This band was once quoted as being a band ahead of their time. Starting in 1985 this was dance music at its best. I first heard of them while watching “countdown” on Saturday nights and loved their sound and style. The album “Big Music” had a number of hits including “My Hearts On Fire”,”You Got Me Going Again” and “No Say In It” which is my pick on the album with its punchy beats and rhythmic guitars. The Machination's Myspace Page is a great site to visit and has some great songs to listen to… one of those songs is “cars and planes” off a later album and is very hard to find.
Machination's Tim Doyle and Tony Starr first started writing together at the end of 79. Using varied 'electronic gadgetry' (drum machines, synths) their initial musical ideas were realised. Upon the return of old school friend Fred Loneragan from overseas, lyrics were soon written and they had a strong vocalist. This original nucleus of the band played their first gigs in the inner city of Sydney in early 1980. The band were not so concerned with commercial aspirations but with the desire to perform for an audience. Their first show was at Garibaldis, a punk venue disguised as a restaurant in Darlinghurst. This was followed by residencies at the Heritage Hotel in King's Cross and at the Rock Gardens down the road in William St They had played only a few shows in all before they were joined onstage by another enlisted schoolmate, Nero Swan on bass guitar, although their drummer remained a Roland CR-78 for the next couple of years.
With the support of the then 2JJ radio station, the band recorded some of their songs at Annandale's Trafalger Studios with Lobby Loyde at the helm in November 1980. These sessions produced the single "Average Inadequacy" and their debut self titled E.P They were recorded essentially live in the studio with little production and released on the Phantom label, headed by Jules Normington (soon to become a trusted friend). Again with the support of 2JJJ both releases received plenty of airplay and dramatically increased the bands following.
Management comprised it's founder Lobby Loyde, an accountant, receptionist and the various tour managers of the bands it managed, Sunnyboys, Machinations, TableWaiters and Local Product. Sunnyboys were a huge and immediate success with the Mach's hard on their heels. TableWaiters, very much a band of their times with great players, lots of synths and piled-on hair held great potential but disbanded early after their initial releases held limited appeal and were met with indifference from the public. Local Product, a great little hard aussie rock group had a similar fate and disbanded early, a great shame as in this writers opinion anyway, they could have become one of the great Australian rock bands. The band were joined briefly around 1982 by drummer Henri Downes (he appears in the "Jumping the Gap" filmclip ). Warren Maclean (drums on Big Music) joined in 1983 and remained untill 1986 when he left the band for the band I'm Talking. Maclean was followed by Kiwi John Mackay, from Nick Conroys band - Castles in Spain. Mackay was the final addition to the Mach's line-up and remained till Machinations split in 89.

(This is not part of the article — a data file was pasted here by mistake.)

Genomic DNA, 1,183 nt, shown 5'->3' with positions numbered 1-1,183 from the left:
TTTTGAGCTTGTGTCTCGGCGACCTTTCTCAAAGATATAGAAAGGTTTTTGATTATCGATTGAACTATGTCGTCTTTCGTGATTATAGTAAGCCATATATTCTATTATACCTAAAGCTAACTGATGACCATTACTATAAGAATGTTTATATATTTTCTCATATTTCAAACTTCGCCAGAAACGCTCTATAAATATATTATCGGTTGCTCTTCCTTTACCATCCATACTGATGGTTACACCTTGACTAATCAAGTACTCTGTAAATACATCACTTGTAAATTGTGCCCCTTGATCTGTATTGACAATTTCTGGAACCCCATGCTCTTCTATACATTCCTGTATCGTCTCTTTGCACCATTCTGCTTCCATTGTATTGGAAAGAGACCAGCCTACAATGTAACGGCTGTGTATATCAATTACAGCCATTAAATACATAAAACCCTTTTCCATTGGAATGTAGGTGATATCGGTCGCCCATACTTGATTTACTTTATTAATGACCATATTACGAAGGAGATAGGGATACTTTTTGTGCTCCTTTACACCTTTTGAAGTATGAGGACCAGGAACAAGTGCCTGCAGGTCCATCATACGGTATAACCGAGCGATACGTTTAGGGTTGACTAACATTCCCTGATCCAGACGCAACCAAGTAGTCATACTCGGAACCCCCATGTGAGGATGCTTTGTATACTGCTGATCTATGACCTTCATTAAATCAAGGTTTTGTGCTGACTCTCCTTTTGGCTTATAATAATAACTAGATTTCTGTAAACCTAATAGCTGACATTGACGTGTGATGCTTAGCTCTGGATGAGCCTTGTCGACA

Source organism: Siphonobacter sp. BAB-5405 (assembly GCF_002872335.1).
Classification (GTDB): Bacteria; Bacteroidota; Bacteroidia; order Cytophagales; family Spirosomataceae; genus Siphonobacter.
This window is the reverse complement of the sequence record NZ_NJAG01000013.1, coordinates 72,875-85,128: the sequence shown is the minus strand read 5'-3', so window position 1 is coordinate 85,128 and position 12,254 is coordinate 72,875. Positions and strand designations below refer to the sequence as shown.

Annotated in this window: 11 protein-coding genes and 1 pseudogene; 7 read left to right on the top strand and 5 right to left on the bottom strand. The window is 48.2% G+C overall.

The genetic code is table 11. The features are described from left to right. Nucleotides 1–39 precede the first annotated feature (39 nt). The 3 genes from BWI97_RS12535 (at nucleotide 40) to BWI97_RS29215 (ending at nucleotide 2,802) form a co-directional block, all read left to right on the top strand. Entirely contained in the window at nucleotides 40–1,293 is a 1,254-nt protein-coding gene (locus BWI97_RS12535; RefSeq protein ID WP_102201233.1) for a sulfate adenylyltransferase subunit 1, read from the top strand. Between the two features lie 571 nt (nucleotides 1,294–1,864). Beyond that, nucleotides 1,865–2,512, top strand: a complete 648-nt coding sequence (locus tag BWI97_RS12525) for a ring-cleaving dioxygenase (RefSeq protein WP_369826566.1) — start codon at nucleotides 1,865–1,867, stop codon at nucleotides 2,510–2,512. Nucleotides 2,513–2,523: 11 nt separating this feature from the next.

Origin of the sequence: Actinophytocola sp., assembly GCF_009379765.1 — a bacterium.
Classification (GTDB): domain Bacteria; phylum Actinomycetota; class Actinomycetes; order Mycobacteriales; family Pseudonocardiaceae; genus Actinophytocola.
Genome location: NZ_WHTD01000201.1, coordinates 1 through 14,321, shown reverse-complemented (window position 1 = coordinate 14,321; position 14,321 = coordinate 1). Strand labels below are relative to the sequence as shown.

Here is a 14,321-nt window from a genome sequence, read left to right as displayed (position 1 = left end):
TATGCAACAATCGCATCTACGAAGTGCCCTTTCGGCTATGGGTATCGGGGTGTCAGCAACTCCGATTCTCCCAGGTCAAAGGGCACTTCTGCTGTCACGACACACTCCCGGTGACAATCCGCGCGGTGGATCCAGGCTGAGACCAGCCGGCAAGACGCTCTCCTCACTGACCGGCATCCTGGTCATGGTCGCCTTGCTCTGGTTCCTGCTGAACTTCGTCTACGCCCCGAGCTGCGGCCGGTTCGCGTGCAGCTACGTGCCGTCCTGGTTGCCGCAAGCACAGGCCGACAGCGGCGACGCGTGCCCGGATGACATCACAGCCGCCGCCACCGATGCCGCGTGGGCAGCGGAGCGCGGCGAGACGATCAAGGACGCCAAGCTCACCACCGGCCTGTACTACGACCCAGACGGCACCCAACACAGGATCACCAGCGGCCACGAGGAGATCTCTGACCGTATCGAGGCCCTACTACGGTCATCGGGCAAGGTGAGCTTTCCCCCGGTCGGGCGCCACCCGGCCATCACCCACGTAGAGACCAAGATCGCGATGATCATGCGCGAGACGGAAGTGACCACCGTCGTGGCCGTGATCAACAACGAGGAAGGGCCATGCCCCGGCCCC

|L-R: Nick, Fred, Tim, Tony|
The Mach's residency at the Rock Gardens proved fortuitous for the band. The venue was located across the road from JJJ's then studios on William St. Any band that played more than once there was likely to be noticed (particularly if they were any good). It was an unofficial proving ground for many of Sydneys unsigned bands. Pel Mel, Laughing Clowns, JMM, Scapaflow, Surfside Six, the Thought Criminals all received JJJ attention. "Average Inadequacy" was a huge JJJ favourite. The song remained in their Hottest 100 well into the early 90's [extract from Machination's Myspace Page]
('Big Movers' Countdown Magazine, July 1985 p22-23)
Larger than life and twice as exciting, Tim and Fred of the Machinations detail the blood, sweat and tears behind their 'epic' second album.
It's Big. And pretty diverse. "There's a bit of reggae and a few other surprises", says Fred Loneragan. "We wanted it to sound epic - we wanted that epic sound and we wanted to get it pretty raw and loud and brash. Big noises" elaborates Tim Doyle.